Military veterans claim babus are thwarting PM Modi’s poll pledge of one-rank-one-pension by inflating its cost estimates
Roman emperor Augustus started the tradition of military pensions in 13 BC, when every legionary who had fought 20 years for Rome was guaranteed a pension for-life. It set the bar for modern armies, and independent India continued the British tradition of financially privileging military service until the mid-1970s, when soldiers were paid more than civilian bureaucrats, in service and after retirement. All that changed with the Third Pay Commission, which brought military salaries in line with civil services, and while soldiers have long complained about political control over the military in independent India mutating into bureaucratic control, a row over the NDA’s promise for one-rank-one-pension (OROP) for military veterans is raising questions about the government’s ability to translate its intent into action.
Fifteen months after Narendra Modi first demanded it immediately after being anointed the BJP’s PM candidate, 10 months after the UPA government granted it, five months after NDA’s finance minister Arun Jaitley confirmed it and almost two months after the PM told soldiers in Siachen that it was his “destiny that onerank-one pension has been fulfilled”, military veterans are questioning why the promise has still not been implemented.
Put simply, OROP means that every pension-eligible soldier who retires in a particular rank deserves the same pension, irrespective of date of retirement. Currently, soldiers who left the armed forces more recently receive more than those who did earlier, because successive pay commissions hiked salaries. Two days after he was anointed BJP’s PM-candidate in September 2013, Modi vehemently supported the OROP demand at a veterans’ rally in Rewari. With roughly 12 lakh veterans also constituting a huge vote-bank, UPA government approved the demand in February 2014, and it was reaffirmed by NDA in July, when finance minister Arun Jaitley specifically provisioned Rs 1,000 crore in his 2014-15 budget (within an overall defence pensions budget of Rs 51,000 crore). Yet, it remains stuck in bureaucratic wrangling.
At the heart of the problem are bureaucratic disagreements over costs. The finance ministry told a parliamentary committee in 2011 that it would cost Rs 1,300 crore a year while defence ministry pegged annual cost estimates at Rs 3,000 crore. Yet, now that OROP has been approved, the Comptroller of Defence Accounts has reportedly put the bill as high as Rs 9,300 crore per annum (see charts).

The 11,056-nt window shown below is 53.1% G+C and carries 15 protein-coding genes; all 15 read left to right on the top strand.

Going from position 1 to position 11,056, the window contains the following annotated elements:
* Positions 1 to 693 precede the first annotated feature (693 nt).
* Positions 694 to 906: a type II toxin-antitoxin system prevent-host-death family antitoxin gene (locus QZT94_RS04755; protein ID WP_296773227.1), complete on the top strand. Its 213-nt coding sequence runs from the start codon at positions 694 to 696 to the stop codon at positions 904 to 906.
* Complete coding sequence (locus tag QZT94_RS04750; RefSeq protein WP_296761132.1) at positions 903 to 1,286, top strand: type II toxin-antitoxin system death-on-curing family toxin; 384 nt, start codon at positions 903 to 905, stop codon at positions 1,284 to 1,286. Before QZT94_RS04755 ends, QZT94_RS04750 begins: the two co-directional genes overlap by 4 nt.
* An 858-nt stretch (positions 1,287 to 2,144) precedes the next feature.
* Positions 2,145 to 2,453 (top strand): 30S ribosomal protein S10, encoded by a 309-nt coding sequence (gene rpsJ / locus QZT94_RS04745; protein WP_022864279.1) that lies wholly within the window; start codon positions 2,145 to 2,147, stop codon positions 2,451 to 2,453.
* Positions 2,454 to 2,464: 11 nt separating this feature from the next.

Defence minister Manohar Parikkar has held stakeholder meetings to resolve the crisis, most recently on December 10, with no clear solution yet. Veterans’ groups are perplexed at the changing goalposts, blaming the bureaucracy for being obscurantist. Says Lt Gen SK Bahri (retd), chairman, Alliance of Ex-Service men Organisations: “The bureaucracy is fighting a rear-guard action. It is not difficult to find funds but our problem is the lower bureaucracy which can stop anything in the ministry . We are fighting an internal enemy .”
Veteran groups, fighting the OROP battle for at least two decades, claim they don’t have the ears of the leadership.”Whatever the bureaucracy tells them, they believe,” says Lt Col Inderjit Singh, chairman, All-India Ex-Services Welfare Organisation. Reassuring doubters, Parrikar was recently quoted as saying that “the government is seriously considering implementing the one-rank-one-pension policy” and the “announcement will be made in four to eight weeks”.
His words may reassure veteran groups who have been organizing protest rallies. Their social media networks are full of invective and a growing sense of “betrayal” and “disillusionment”, which is fast gaining a political edge. The fight for OROP, in this narrative, is turning into a new cipher for the ever-present military trope of overbearing bureaucrats being allowed to ride rough-shod over them in a defence ministry that is still not integrated with service headquarters, as in other liberal democracies.
The problem is that different departments used different formulas to calculate costs but as Major Navdeep Singh, advocate in Punjab and Haryana High Court points out, “the directive to break this logjam has to come from the top”. “There seems to be an anti-services sentiment in the lower bureaucracy ,” he adds, “but higher echelons must overrule such disputes.”
Soldiers vs civilians
The case for OROP is predicated on military terms of service being much harsher than those for civil services. Most soldiers retire between 35-37 years of age, while officers below brigadier-or-equivalent do so at 54, with limited re-employment options. Civil servants, in contrast, retire at 60.
Moreover, the Sixth Pay Commission granted the facility of what bureaucrats call “non-functional upgrade” (NFU) to officers in all-India Group A services.This is a sort of `pay-promotion’, allowing them, under certain conditions, to draw higher pay than their rank, without actually being promoted. Almost all civil servants benefit from this while defence services officers do not, even as their career pyramid is much steeper.Only 0.8% of defence officers make it to the rank of major general after 28 years of service, compared with a much higher rate of civil servants who are eligible to become joint secretaries at 19 years of service. As Major Navdeep Singh says, veterans see NFU as a sort of “OROP by backdoor for civil servants”.
Many distinguished veterans argue that they are only asking for what was promised to them, pointing to the aphorism of Chankaya, the architect of the Mauryan empire, who is said to have advised his prodigy Chandragupta Maurya thus: “The day a soldier has to demand his dues will be a sad day for Magadha. From then on you have lost all moral sanctions to be King.”